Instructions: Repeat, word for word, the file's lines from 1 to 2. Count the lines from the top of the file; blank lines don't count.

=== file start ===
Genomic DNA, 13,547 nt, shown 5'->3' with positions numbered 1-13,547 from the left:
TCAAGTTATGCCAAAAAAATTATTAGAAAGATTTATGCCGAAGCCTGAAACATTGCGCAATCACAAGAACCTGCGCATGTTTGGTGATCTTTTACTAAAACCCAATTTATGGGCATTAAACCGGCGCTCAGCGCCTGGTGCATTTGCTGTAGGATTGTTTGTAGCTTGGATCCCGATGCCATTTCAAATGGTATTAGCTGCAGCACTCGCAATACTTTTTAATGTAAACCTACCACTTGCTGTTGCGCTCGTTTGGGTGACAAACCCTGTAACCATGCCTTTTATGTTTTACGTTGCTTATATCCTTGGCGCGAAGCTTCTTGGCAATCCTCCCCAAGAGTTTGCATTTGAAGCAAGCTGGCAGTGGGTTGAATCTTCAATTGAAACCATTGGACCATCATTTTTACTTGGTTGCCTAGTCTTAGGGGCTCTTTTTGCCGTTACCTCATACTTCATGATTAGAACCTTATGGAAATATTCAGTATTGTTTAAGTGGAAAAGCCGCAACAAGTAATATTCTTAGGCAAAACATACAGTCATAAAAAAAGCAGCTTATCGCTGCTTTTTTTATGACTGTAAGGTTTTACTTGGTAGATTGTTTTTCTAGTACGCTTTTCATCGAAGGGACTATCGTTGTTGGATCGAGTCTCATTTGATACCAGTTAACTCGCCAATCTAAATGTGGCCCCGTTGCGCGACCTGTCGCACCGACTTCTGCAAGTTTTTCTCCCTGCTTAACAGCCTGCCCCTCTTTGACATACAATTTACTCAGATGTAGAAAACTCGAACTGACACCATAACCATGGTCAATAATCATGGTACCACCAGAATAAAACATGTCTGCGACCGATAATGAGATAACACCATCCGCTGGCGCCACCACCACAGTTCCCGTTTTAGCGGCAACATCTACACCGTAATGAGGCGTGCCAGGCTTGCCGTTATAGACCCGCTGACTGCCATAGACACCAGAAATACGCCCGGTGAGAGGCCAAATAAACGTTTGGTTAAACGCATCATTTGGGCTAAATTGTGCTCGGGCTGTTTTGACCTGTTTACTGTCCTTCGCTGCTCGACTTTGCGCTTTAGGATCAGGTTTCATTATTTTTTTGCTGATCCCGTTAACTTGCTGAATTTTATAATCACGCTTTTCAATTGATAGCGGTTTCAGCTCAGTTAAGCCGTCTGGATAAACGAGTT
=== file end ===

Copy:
Genomic DNA, 13,547 nt, shown 5'->3' with positions numbered 1-13,547 from the left:
TCAAGTTATGCCAAAAAAATTATTAGAAAGATTTATGCCGAAGCCTGAAACATTGCGCAATCACAAGAACCTGCGCATGTTTGGTGATCTTTTACTAAAACCCAATTTATGGGCATTAAACCGGCGCTCAGCGCCTGGTGCATTTGCTGTAGGATTGTTTGTAGCTTGGATCCCGATGCCATTTCAAATGGTATTAGCTGCAGCACTCGCAATACTTTTTAATGTAAACCTACCACTTGCTGTTGCGCTCGTTTGGGTGACAAACCCTGTAACCATGCCTTTTATGTTTTACGTTGCTTATATCCTTGGCGCGAAGCTTCTTGGCAATCCTCCCCAAGAGTTTGCATTTGAAGCAAGCTGGCAGTGGGTTGAATCTTCAATTGAAACCATTGGACCATCATTTTTACTTGGTTGCCTAGTCTTAGGGGCTCTTTTTGCCGTTACCTCATACTTCATGATTAGAACCTTATGGAAATATTCAGTATTGTTTAAGTGGAAAAGCCGCAACAAGTAATATTCTTAGGCAAAACATACAGTCATAAAAAAAGCAGCTTATCGCTGCTTTTTTTATGACTGTAAGGTTTTACTTGGTAGATTGTTTTTCTAGTACGCTTTTCATCGAAGGGACTATCGTTGTTGGATCGAGTCTCATTTGATACCAGTTAACTCGCCAATCTAAATGTGGCCCCGTTGCGCGACCTGTCGCACCGACTTCTGCAAGTTTTTCTCCCTGCTTAACAGCCTGCCCCTCTTTGACATACAATTTACTCAGATGTAGAAAACTCGAACTGACACCATAACCATGGTCAATAATCATGGTACCACCAGAATAAAACATGTCTGCGACCGATAATGAGATAACACCATCCGCTGGCGCCACCACCACAGTTCCCGTTTTAGCGGCAACATCTACACCGTAATGAGGCGTGCCAGGCTTGCCGTTATAGACCCGCTGACTGCCATAGACACCAGAAATACGCCCGGTGAGAGGCCAAATAAACGTTTGGTTAAACGCATCATTTGGGCTAAATTGTGCTCGGGCTGTTTTGACCTGTTTACTGTCCTTCGCTGCTCGACTTTGCGCTTTAGGATCAGGTTTCATTATTTTTTTGCTGATCCCGTTAACTTGCTGAATTTTATAATCACGCTTTTCAATTGATAGCGGTTTCAGCTCAGTTAAGCCGTCTGGATAAACGAGTT